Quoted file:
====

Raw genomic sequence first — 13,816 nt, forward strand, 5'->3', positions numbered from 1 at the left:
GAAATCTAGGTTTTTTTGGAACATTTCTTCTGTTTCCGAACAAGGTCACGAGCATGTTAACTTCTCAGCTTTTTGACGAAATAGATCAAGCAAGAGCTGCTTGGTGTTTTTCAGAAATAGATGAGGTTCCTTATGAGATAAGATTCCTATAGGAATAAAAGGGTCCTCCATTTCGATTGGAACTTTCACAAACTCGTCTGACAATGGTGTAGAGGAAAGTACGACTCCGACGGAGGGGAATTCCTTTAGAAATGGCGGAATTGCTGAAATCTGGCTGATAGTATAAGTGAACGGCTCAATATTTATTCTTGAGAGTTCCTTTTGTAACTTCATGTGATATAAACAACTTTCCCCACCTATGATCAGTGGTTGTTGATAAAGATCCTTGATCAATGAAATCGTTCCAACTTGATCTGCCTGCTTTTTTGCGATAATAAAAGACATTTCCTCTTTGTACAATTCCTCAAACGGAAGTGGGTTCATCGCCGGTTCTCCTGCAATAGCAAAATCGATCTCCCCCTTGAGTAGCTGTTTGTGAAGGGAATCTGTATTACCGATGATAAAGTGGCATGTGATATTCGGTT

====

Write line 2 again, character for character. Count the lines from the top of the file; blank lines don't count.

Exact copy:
GAAATCTAGGTTTTTTTGGAACATTTCTTCTGTTTCCGAACAAGGTCACGAGCATGTTAACTTCTCAGCTTTTTGACGAAATAGATCAAGCAAGAGCTGCTTGGTGTTTTTCAGAAATAGATGAGGTTCCTTATGAGATAAGATTCCTATAGGAATAAAAGGGTCCTCCATTTCGATTGGAACTTTCACAAACTCGTCTGACAATGGTGTAGAGGAAAGTACGACTCCGACGGAGGGGAATTCCTTTAGAAATGGCGGAATTGCTGAAATCTGGCTGATAGTATAAGTGAACGGCTCAATATTTATTCTTGAGAGTTCCTTTTGTAACTTCATGTGATATAAACAACTTTCCCCACCTATGATCAGTGGTTGTTGATAAAGATCCTTGATCAATGAAATCGTTCCAACTTGATCTGCCTGCTTTTTTGCGATAATAAAAGACATTTCCTCTTTGTACAATTCCTCAAACGGAAGTGGGTTCATCGCCGGTTCTCCTGCAATAGCAAAATCGATCTCCCCCTTGAGTAGCTGTTTGTGAAGGGAATCTGTATTACCGATGATAAAGTGGCATGTGATATTCGGTT